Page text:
Yesterday, at Hope and Magnolia churches, we began a new series called “Awkward Family Christmas.” On the Sunday’s leading up to Christmas, we’ll be looking at some of the people in Jesus’ genealogy found in Matthew 1 and consider the “awkward” circumstances of their lives and how remarkable it is that they are included in Jesus’ family line. We’ll make a jump to consider the people sitting around our holiday tables and in our communities and how God invites each of us (regardless of our awkwardness) to be sons and daughters through the live, death, and resurrection of Jesus.
The first person we considered was Tamar, found in Genesis 38. It’s not a scripture that we spend a lot of time on- mostly because dressing like a prostitute to sleep with your father-in-law does not translate well to Sunday School curriculum! While I could fill several blog post on Tamar and what is happening in the story- here is what I think is most important. After being married twice (both husbands die without any offspring- leaving Tamar vulnerable and at risk in ancient culture) Tamar is denied by her Father-in-law to be married to his youngest son when became of age (she was getting a reputation as a black widow evidently). The expectation of Judah was to give his son to marry Tamar in order to keep the inheritance and land in the family- as well as to protect Tamar. His actions were unjust. Tamar took matters into her own hands to secure her own future and safety- something that Judah was supposed to do.
Tamar went to great lengths to secure her future. It makes me think of the great lengths that some of my friends (and yours) go in order to pursue their own future and families.
I am increasingly aware (sorry its taken so long) of the struggle that many couples have with infertility. Over the last several weeks, many of those couples were willing to share their stories with me. Stories of awkward conversations (at best) and hurtful words that were meant to be encouragement from loved ones and friends. They shared with me about the disappointment and despair that they felt (and many continue to feel). They shared about their anger towards friends who conceive and their anger towards God. I have to admit that I was a little teary hearing about the great lengths that some of my friends have gone to conceive (daily injections, etc.) only to have a doctor tell them, “I’m sorry.”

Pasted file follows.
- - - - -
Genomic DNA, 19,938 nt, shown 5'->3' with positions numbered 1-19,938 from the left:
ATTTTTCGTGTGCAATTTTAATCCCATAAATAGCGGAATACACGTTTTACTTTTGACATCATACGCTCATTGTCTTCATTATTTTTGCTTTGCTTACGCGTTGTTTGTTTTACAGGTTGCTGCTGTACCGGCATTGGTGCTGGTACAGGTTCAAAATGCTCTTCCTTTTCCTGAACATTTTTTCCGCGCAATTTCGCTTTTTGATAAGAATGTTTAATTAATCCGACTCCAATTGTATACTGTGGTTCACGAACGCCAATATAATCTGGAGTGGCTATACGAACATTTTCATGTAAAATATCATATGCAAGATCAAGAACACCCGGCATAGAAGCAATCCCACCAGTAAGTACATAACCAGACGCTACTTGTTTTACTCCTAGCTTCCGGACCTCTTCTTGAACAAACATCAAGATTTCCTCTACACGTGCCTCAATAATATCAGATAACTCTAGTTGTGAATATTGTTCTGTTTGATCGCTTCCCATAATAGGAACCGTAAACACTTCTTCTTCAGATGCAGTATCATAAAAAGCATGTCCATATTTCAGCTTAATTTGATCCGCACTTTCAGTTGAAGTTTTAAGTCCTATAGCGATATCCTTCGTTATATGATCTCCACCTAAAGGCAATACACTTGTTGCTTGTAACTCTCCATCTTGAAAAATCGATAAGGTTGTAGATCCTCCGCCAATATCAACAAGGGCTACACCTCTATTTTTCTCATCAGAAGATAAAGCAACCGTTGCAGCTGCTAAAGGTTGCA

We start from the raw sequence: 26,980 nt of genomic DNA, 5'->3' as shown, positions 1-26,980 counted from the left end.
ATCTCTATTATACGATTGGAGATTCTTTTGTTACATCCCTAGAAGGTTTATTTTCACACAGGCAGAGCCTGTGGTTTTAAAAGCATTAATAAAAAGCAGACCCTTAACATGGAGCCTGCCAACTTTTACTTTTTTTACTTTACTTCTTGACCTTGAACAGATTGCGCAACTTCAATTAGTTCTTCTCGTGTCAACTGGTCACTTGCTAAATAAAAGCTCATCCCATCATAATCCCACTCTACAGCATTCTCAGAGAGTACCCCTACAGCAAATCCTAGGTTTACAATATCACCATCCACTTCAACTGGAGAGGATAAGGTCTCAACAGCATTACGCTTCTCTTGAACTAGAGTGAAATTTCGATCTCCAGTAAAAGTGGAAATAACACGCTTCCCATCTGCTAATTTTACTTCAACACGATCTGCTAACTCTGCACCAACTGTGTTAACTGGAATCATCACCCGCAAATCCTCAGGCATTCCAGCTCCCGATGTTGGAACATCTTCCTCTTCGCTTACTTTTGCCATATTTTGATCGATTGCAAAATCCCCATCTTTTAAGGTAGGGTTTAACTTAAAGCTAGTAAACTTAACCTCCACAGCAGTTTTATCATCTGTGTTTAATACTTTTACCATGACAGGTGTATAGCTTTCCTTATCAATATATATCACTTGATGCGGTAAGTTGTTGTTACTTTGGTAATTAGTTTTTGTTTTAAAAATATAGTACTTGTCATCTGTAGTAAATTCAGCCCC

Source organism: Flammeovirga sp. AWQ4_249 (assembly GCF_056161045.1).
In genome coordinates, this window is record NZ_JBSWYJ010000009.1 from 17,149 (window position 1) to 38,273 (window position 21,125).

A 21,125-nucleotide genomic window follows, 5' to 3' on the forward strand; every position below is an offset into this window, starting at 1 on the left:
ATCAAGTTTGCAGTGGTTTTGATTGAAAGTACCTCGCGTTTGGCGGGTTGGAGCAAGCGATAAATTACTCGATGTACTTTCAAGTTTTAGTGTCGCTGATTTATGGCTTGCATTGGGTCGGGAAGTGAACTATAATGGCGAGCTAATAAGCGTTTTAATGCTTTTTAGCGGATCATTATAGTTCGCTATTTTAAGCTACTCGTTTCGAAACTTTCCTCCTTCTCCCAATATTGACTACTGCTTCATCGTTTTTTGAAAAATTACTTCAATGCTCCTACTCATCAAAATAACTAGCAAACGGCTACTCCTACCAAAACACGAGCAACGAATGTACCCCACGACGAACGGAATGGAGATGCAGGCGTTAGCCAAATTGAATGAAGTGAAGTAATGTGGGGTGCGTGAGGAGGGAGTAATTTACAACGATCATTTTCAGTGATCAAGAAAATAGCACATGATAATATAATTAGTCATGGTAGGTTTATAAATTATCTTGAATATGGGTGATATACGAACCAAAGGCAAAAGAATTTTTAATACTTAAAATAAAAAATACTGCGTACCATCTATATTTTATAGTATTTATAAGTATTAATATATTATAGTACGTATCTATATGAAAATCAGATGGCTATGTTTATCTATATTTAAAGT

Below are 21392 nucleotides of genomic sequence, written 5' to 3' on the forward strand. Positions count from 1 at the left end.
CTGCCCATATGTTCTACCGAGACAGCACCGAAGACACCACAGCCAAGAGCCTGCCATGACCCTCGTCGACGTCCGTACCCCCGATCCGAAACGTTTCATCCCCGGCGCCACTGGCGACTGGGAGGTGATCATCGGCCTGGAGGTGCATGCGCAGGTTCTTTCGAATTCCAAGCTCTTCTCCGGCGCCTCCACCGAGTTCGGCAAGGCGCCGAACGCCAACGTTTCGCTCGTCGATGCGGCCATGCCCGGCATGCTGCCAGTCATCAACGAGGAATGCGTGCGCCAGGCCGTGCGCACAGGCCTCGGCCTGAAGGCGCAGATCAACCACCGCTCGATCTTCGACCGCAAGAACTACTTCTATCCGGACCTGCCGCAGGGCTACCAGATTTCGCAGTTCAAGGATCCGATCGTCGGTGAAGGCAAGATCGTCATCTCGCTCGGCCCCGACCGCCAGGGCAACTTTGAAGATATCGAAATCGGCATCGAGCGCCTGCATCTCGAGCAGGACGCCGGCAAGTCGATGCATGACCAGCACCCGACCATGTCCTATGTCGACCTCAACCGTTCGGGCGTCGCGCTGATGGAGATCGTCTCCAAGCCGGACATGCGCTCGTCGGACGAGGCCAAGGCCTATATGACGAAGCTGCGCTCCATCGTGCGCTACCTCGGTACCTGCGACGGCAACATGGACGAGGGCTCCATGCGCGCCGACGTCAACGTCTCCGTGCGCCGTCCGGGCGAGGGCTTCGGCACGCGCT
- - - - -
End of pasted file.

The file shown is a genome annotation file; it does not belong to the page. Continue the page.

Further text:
I think we all know that the holidays are some of the most difficult times for those who are grieving the loss of a loved one. What we do not always realize is that among us are those who are grieving and mourning the loss of their future and a hope of a family. This kind of ambiguous grief is harder for friends and family to identify and sometimes is hard for the person grieving to be aware of- but it is grief none-the-less.
Advent (the four weeks leading up to Christmas) is a season of waiting and expectation. It is knowing that the sun will rise and dispel the darkness of the night. As Christians, we are called to walk with those who walk in the darkness of those who grieve, who are depressed, and who are lost. Rather than being quick to offer empty words of comfort, our best ministry tool is our presence and our willingness to feel the pain of our friends. We can offer a shoulder to cry on, an ear to listen, and a constant attitude of prayer for our friends and family. In this way, we embody the presence of Christ through our ministry of presence.
The prophet Isaiah writes, “The people walking in darkness have seen a great light; on those living in the land of the shadow of death a light has dawned.”
When we walk with those who mourn, who grieve, whose lives are filled with despair and the loss of hope, we bring the light of Christ with us. That light is knowable in the darkness- and the closer we walk towards and with the light of Christ, the more the darkness is dispelled from our lives.
This Advent, seek the light of Christ. Walk with the light. Know the Hope of Jesus, our Savior.